Baby Boy clearly suffers the affects of a malnourished child. His small size and the fact that his iron levels are so low are obvious indicators, but the way he eats and his anxiety about eating are a continued struggle and indicative of malnourishment. He screams his head off the entire time a meal is being prepared and after he finishes, and he would also eat all day long if I would let him. It’s been tricky to find a balance between feeding him enough so that his physical and emotional needs are being met without over-feeding him — since it is something he would gladly have me do. He is very stiff and rigid the entire time he drinks his bottle, though that is getting a little better and he will now cuddle up close to me when he drinks on occasion (he is otherwise very cuddly). I can tell that the food is doing him a lot of good, and some of the malnourishment “symptoms” are slowly fading. His hair is growing in thicker and healthier, the whites of his eyes are whiter. While his tummy is still quite distended, his legs and arms are filling out. When he first came home, he spit up large amounts all day long, not just after a meal (another symptom of malnourishment) — but this is significantly improving. While he is an avid thumb-sucker, he also would suck his thumb urgently, desperately, and all the time — something malnourished babies often do to cope with their hunger. His thumb sucking is now generally reserved for consoling himself when he’s done with a meal or when he goes to sleep.

It is also quite obvious to me that Baby Boy was left on his own in his crib quite a bit. No surprise there — that’s a pretty common issue with institutionalized children. He doesn’t cry at all when he wakes up from naps or in the morning, so I check on him frequently to make sure he isn’t just hanging out in the crib since he doesn’t make a sound to let me know when he’s awake, rendering our monitor virtually useless. He likes having a little blankie from his godmother and a stuffed giraffe that a neighbor gave him in his clutches and touching his face near the point of suffocation when he is sleeping. His pain tolerance is also unreasonably high — something we’ve learned as he’s gotten blood tests and x-rays these past couple of weeks — which indicates that he has learned crying does him no good. Though all of this makes him “easy”, it also breaks my heart for him.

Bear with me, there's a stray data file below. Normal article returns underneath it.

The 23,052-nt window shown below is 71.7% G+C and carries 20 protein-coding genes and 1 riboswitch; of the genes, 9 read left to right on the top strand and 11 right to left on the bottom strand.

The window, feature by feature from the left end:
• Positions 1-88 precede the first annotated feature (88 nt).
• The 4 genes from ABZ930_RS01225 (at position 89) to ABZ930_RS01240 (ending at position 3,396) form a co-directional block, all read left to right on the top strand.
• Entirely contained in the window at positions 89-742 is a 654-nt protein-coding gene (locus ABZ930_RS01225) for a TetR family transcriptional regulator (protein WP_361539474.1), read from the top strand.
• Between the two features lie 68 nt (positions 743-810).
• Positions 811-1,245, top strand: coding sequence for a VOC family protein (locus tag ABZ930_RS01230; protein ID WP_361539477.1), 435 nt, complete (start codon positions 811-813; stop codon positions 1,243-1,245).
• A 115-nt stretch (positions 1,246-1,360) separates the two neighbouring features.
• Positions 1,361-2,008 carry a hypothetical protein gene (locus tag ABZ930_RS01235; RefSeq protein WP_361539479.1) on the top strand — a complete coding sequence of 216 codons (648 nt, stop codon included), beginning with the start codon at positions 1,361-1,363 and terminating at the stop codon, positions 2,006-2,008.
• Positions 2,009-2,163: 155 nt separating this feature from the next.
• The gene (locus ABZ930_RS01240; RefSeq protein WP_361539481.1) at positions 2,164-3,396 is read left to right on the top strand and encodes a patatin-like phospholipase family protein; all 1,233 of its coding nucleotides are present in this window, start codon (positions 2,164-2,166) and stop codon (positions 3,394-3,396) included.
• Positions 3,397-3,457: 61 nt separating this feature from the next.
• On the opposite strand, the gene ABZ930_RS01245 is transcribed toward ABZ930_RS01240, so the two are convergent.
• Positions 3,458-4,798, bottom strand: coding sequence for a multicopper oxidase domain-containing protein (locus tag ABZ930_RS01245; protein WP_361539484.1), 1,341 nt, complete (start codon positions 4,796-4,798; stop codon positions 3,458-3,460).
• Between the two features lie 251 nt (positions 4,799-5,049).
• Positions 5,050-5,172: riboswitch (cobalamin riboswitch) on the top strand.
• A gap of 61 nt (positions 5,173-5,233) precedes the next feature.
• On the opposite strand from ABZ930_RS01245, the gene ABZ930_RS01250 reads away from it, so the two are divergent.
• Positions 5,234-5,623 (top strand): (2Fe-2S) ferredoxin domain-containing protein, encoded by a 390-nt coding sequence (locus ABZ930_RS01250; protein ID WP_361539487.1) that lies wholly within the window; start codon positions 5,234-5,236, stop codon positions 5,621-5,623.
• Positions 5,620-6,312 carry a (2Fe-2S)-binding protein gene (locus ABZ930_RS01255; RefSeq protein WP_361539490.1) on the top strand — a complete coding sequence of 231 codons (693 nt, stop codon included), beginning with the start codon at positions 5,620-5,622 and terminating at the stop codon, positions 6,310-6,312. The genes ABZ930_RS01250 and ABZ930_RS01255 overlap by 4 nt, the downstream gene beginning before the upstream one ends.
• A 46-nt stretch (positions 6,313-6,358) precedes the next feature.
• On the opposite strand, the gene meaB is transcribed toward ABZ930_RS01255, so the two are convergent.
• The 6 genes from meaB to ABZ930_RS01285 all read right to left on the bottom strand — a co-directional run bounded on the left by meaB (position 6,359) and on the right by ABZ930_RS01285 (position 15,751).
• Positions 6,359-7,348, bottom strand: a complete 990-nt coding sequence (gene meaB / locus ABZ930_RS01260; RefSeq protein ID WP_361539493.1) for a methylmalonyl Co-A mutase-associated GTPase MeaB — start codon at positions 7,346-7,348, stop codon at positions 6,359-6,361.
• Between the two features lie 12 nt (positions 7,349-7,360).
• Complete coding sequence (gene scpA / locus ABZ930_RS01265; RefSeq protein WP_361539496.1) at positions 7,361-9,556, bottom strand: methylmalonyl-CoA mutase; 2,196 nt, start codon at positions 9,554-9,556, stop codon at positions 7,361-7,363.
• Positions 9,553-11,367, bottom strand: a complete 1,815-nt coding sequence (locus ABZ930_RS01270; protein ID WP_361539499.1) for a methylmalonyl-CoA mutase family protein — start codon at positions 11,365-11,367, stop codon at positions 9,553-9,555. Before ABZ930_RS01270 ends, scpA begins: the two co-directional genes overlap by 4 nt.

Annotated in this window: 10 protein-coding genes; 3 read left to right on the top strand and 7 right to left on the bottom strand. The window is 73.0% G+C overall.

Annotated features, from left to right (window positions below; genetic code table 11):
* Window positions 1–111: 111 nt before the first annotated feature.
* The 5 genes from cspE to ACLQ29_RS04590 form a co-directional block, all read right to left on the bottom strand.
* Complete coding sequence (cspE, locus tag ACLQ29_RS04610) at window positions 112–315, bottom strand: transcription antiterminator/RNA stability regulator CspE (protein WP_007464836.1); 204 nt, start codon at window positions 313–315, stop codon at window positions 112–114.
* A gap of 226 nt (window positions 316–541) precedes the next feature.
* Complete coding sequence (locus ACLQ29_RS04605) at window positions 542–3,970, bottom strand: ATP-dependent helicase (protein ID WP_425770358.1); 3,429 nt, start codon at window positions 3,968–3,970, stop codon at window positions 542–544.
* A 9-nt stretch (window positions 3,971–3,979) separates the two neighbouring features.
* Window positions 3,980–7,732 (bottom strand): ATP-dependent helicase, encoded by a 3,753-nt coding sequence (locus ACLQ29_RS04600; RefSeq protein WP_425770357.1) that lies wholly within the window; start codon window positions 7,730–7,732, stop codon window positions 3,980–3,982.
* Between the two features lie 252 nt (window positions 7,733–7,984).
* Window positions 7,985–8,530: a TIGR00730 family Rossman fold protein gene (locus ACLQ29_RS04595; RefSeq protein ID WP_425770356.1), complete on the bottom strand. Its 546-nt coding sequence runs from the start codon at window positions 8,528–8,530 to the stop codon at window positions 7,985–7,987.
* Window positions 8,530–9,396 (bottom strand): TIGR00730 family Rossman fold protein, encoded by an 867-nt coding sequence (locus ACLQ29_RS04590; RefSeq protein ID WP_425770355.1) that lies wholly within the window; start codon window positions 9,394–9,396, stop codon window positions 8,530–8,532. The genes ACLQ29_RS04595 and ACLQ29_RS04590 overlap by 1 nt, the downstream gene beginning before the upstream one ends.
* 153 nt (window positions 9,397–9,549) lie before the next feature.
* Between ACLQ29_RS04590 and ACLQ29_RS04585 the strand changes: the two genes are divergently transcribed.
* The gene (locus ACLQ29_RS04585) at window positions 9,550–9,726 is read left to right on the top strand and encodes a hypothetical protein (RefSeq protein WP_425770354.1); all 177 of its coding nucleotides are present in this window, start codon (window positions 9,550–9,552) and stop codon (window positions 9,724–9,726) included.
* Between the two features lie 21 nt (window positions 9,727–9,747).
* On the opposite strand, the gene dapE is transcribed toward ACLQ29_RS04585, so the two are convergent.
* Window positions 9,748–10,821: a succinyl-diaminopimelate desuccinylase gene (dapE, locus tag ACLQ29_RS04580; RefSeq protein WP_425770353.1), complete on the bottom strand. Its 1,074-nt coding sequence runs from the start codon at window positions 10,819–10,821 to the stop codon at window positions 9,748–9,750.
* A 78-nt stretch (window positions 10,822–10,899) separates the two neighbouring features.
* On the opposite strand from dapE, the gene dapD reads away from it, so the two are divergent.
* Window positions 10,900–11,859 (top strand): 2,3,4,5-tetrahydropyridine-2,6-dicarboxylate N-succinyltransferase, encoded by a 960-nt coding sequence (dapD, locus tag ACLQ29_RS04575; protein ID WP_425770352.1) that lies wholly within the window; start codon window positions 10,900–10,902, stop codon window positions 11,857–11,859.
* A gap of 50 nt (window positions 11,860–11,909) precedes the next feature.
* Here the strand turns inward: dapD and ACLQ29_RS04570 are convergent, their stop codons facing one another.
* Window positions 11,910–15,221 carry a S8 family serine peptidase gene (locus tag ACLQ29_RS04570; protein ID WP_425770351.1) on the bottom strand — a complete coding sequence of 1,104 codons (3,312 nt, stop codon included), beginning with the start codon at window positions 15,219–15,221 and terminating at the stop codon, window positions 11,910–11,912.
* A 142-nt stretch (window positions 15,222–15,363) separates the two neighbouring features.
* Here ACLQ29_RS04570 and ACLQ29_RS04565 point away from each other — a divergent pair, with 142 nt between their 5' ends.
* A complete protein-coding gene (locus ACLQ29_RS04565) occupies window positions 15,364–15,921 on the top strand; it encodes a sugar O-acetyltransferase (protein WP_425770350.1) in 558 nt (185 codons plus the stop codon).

Even though these things are “small” as far as the world of international adoption goes, they are still things that break my heart for him because…well…it is just heartbreaking when you know any child has suffered and especially your own child. Hearing his desperate cries and feeling his body go stiff when he finishes a bottle are reminders to me of all the time I was away from him and the scars that orphanage life have left.

At the same time, I know that our God is bigger than his broken and suffering heart and body. He can heal the heartache and the wounds. He can breathe love and life into a baby that has experienced grief and pain that I can not even begin to imagine because He has suffered the same grief and pain on the cross. I am privileged that He is using our family as His vessel to provide love and care for one of His children, and privileged to have the gift of such an amazing, beautiful and resilient little boy to parent.